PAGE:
Since the shooting, the club has received "hundreds" of hateful comments, many of which praised the shooter and wished for more carnage, Haynes said while reading some examples. One of the men who took the shooter down, Richard Fierro, as well as his wife and his daughter — whose boyfriend was killed in the shooting — have also been getting similar hate comments, Haynes said.

He also called out the 169 House Republicans who voted against the Respect for Marriage Act, which protects marriage for same-sex couples.

"And through your inaction, and your vote, you as a leader send the clear message: It is OK not to respect the basic human rights of loving who you love, and it is OK to disrespect and not support our marriages," he said. "We are being slaughtered and dehumanized across this country in communities you took oaths to protect.

"LGBTQ issues are not political issues. They are not lifestyles, they are not beliefs, they are not choices. They are basic human rights," Haynes added.

In the wake of the shooting, Democratic lawmakers and President Joe Biden have renewed calls for a national assault weapons ban. In his testimony, Anderson thanked Biden for his efforts and urged Congress to support gun reform.

"I plead you all to appeal to your heart, your morality, and your humanity to do something about this issue," he said.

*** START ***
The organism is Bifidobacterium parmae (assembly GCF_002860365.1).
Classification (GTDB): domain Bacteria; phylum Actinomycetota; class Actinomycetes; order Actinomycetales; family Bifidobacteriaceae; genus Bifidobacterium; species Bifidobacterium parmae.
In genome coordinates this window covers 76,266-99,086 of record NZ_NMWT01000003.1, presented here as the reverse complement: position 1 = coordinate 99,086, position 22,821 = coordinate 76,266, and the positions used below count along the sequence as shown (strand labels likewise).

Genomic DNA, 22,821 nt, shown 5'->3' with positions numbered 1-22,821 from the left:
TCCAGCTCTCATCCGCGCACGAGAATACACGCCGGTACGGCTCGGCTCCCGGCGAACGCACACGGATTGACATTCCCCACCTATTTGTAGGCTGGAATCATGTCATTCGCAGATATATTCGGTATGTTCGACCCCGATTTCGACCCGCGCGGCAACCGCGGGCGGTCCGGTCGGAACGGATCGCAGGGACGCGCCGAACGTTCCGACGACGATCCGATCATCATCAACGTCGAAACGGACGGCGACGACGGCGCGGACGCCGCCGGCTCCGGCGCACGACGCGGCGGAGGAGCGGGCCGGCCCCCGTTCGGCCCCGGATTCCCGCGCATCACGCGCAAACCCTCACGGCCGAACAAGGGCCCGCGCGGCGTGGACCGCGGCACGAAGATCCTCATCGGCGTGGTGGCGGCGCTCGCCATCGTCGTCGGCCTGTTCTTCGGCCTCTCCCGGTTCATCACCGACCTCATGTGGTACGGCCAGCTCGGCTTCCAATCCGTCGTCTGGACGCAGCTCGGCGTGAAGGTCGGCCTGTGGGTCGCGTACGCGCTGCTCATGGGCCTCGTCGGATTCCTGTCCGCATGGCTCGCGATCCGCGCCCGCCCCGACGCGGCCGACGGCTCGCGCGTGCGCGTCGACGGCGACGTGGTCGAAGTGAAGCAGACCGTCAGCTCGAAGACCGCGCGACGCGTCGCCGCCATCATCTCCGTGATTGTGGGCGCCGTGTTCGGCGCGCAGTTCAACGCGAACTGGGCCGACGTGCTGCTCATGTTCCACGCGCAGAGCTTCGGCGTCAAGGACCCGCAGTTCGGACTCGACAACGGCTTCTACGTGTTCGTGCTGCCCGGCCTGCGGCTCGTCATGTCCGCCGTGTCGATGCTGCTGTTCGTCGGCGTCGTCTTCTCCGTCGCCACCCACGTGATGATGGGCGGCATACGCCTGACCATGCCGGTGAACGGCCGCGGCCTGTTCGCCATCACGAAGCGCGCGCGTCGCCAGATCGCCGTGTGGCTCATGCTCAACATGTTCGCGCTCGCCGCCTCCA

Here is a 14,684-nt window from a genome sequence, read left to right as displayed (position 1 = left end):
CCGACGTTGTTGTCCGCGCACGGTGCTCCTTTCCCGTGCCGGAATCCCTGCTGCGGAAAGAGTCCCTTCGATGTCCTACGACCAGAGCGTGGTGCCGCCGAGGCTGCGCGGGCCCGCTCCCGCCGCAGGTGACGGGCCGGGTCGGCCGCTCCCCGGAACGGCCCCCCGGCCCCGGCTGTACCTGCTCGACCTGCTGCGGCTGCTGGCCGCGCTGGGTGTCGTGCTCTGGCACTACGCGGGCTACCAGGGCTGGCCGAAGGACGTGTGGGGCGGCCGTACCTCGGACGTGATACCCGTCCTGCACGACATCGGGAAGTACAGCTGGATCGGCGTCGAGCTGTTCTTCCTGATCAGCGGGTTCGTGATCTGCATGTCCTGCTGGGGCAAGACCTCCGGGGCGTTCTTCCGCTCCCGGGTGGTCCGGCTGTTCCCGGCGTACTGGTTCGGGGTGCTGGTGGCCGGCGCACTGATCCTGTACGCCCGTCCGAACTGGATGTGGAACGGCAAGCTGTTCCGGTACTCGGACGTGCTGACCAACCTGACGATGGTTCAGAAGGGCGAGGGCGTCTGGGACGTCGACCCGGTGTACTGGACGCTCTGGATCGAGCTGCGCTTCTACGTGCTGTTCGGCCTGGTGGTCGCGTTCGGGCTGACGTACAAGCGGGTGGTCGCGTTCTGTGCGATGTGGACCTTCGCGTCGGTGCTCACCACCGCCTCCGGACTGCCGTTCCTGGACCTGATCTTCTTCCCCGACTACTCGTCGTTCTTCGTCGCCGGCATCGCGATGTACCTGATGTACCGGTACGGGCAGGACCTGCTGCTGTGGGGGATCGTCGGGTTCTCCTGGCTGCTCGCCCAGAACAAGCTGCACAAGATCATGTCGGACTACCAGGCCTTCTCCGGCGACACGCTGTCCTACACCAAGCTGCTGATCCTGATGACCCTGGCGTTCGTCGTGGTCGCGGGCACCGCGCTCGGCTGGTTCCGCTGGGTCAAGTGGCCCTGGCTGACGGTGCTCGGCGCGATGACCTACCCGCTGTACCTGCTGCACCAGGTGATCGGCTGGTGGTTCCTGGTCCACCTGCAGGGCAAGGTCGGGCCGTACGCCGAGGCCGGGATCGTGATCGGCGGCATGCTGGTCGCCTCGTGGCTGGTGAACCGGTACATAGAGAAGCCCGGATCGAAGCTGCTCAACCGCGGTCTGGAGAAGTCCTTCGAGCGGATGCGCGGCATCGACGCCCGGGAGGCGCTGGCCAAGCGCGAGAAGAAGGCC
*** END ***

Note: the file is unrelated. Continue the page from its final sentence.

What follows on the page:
Conservative lawmakers, pundits, and activists have stepped up their concerted attacks and threats aimed at the LGBTQ community, especially trans people. They have falsely accused queer people of being "groomers," targeted crucial support services for trans youth and drag events, and even threatened libraries that hold Pride events and hospitals that care for trans children.

Haynes, Anderson, and Slaugh criticized the hateful rhetoric against the LGBTQ community that has led to real-world violence.

"Hate rhetoric from politicians, religious leaders, and media outlets is at the root of the attacks like at Club Q, and it needs to stop now," Slaugh said. "Rhetoric that makes people less than for being different, rhetoric that threatens to silence what sports we can play, what bathrooms we can use, how we define our family, and who I can marry."

Brandon Wolf, a survivor of a 2016 mass shooting at Pulse, a gay club in Orlando, also testified later about anti-LGBTQ violence.

“It’s really hard to have gone through something like Pulse and have a desire to make the world a better place and to ensure that no community ever goes through it again, and then to turn around and see it recur — not just in Colorado Springs but really around the country,” Wolf said.

Anderson also encouraged the LGBTQ community to live "prouder and louder than ever before."

"Events like this are designed to discourage us from speaking and living our truth. They are designed to scare us from living openly, courageously, and proudly," he said.

"And to the children watching this feeling you may not be like the other kids, I understand you and I see you. You deserve to be exactly who you are, no matter what anyone else has to say," Anderson said. "In the words of my personal icon, Christina Aguilera, 'You are beautiful no matter what they say. Words can't bring you down.' So don't let them bring you down today."